Paul has an unexpected gift that helps him.   Underneath his crusty surface, he has a surprising amount of empathy.  He is not a cynic. To Mary, spending her first Christmas without her son, he says “Mary, we remember Curtis as such an outstanding and promising young man, and we know this holiday season will be especially difficult without him. Please know that we accompany you in your grief.” The students have to learn it however.

When the privileged students mock Mary Paul says,

Will you shut up! You have no idea what that woman has… (reining it in) For most people… life is like a henhouse ladder — shitty and short. You were born lucky. Maybe someday you entitled little degenerates will appreciate that. If you don’t, I feel sorry for you, and we will not have done our jobs.”

Paul must teach empathy to his students.They have a lot to learn.  After Angus annoys young boys in a bar who want to exact retribution from him, Paul buys them each a beer to keep Angus out of harm’s way. Angus wonders why Paul would do that for such “assholes,” but Paul asks him to look at them. One has a metal hand.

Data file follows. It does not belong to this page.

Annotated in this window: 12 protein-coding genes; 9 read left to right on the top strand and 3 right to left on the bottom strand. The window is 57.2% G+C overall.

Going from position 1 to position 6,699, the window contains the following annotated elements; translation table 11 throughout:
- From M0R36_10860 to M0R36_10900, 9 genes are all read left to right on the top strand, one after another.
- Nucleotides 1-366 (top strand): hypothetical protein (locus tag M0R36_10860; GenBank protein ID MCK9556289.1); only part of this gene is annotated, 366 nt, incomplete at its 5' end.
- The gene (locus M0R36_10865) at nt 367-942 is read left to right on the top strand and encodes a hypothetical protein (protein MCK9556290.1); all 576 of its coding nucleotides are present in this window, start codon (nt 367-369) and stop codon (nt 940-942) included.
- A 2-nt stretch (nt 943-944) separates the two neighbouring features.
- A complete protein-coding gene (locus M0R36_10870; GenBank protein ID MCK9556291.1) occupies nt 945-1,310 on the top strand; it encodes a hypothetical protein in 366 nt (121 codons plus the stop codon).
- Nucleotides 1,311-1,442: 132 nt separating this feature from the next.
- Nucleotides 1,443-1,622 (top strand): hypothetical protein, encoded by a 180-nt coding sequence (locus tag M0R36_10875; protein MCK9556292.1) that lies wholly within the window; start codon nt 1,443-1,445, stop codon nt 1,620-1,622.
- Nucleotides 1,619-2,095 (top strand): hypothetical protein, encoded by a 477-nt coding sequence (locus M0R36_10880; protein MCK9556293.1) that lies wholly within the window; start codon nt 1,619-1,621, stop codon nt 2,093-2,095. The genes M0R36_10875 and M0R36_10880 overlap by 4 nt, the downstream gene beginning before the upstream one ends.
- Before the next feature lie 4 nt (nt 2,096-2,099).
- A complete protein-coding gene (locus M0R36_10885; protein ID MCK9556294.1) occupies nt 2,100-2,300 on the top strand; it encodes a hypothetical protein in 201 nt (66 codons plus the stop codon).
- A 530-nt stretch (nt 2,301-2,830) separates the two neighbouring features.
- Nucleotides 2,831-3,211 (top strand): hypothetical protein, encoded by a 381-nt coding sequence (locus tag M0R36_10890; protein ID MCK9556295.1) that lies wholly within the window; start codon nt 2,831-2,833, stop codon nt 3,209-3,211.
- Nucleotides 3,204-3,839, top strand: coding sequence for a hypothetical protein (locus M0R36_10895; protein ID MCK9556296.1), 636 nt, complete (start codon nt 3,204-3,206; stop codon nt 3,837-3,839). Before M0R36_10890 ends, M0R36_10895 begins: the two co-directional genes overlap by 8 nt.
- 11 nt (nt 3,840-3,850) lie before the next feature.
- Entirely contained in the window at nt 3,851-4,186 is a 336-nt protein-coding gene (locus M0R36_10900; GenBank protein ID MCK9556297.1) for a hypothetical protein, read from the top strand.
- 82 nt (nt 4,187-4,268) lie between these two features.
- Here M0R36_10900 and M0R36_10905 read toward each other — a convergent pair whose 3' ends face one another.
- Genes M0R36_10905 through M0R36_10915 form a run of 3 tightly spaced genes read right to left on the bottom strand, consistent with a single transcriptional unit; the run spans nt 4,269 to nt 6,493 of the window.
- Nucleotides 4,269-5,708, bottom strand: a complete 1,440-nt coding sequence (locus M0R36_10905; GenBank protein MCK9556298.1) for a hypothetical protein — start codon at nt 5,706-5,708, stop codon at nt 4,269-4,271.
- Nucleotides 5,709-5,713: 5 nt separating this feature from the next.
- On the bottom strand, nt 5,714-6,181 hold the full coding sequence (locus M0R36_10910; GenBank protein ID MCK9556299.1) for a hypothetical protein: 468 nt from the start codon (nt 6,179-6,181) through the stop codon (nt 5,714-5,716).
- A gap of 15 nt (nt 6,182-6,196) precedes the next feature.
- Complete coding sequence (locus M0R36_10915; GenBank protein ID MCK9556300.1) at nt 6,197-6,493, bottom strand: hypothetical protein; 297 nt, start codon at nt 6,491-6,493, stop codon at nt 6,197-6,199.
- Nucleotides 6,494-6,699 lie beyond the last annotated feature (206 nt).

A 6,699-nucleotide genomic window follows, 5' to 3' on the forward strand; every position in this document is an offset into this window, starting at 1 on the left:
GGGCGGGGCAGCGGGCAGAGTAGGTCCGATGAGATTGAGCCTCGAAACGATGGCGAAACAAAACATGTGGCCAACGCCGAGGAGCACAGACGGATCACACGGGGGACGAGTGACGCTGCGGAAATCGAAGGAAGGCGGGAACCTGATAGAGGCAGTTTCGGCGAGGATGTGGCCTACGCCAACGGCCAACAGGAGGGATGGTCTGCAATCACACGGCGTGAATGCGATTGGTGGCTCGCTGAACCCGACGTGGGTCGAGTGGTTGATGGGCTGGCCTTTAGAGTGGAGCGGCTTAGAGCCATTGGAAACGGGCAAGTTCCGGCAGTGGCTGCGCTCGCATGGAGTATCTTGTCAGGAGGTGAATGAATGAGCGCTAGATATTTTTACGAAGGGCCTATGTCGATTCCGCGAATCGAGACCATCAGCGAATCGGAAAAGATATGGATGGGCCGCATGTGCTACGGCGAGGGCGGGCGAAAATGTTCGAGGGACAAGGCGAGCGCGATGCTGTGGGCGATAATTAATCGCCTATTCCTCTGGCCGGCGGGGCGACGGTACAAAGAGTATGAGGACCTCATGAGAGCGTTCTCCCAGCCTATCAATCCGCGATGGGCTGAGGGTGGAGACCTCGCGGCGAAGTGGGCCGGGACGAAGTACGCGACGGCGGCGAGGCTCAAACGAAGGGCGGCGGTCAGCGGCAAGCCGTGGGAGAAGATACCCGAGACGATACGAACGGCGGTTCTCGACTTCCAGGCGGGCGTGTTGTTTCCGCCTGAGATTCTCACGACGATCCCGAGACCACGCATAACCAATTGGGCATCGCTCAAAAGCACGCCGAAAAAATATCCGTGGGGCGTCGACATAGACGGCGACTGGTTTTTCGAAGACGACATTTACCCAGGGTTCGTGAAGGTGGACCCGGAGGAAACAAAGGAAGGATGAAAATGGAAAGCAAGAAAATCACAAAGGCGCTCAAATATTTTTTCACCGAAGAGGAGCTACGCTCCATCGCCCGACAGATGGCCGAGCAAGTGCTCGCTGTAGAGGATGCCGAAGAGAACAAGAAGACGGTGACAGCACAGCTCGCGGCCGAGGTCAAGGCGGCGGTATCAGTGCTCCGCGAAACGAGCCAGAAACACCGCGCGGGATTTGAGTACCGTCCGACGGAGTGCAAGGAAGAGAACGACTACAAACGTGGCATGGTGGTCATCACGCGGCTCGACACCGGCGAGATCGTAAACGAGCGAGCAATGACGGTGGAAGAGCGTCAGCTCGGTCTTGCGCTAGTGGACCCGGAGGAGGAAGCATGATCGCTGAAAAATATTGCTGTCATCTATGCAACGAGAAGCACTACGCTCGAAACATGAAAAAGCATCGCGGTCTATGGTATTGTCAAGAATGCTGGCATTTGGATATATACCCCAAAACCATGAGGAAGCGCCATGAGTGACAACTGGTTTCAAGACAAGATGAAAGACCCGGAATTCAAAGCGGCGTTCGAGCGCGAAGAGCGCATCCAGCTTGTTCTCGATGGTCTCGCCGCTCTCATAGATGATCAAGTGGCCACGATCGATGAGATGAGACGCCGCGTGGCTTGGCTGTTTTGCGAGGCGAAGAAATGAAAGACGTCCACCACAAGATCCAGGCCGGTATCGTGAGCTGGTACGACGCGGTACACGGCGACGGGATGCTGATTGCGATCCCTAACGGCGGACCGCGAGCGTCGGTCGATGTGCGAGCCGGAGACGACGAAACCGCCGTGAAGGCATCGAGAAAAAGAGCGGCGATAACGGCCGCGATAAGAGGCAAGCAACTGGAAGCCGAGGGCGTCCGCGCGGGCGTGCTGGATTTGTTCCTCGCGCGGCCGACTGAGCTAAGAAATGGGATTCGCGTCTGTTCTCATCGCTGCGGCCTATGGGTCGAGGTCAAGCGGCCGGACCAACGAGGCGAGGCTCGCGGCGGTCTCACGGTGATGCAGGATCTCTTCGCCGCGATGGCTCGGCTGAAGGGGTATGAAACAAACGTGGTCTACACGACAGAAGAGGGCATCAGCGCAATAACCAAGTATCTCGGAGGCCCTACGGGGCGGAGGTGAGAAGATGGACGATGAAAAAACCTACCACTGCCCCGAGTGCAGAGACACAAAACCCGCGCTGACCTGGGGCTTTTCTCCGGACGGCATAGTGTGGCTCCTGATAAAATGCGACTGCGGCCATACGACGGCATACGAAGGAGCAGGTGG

“How many boys do you know who have had their hands blown off? Barton boys don’t go to Vietnam. They go to Yale or Dartmouth or Cornell, whether they deserve to or not.?”

Angus catches on quickly.  He learns. He says, “except for Curtis Lamb.” Curtis was Mary’s son who joined the armed forces in Vietnam to earn enough money to go to a university, but he died there. He never got to go to college.

Mary has to teach Paul that he must also have empathy for his students, Angus in particular. Paul gets mad at Angus when Angus begs him to let him go back to a party so he can try to connect with a young lady. As a result, Paul yells at him and says he did not want to be with the Christmas orphans. Mary rebukes Paul “You don’t tell a boy who’s been left behind at Christmas that you’re aching to cut him loose. That nobody wants him. What the fuck is wrong with you?” This helps Paul to come to his senses. Paul catches on and realizes that Angus deserves some empathy too. He has actually had a difficult life even though he was the son of a woman who had married a rich man.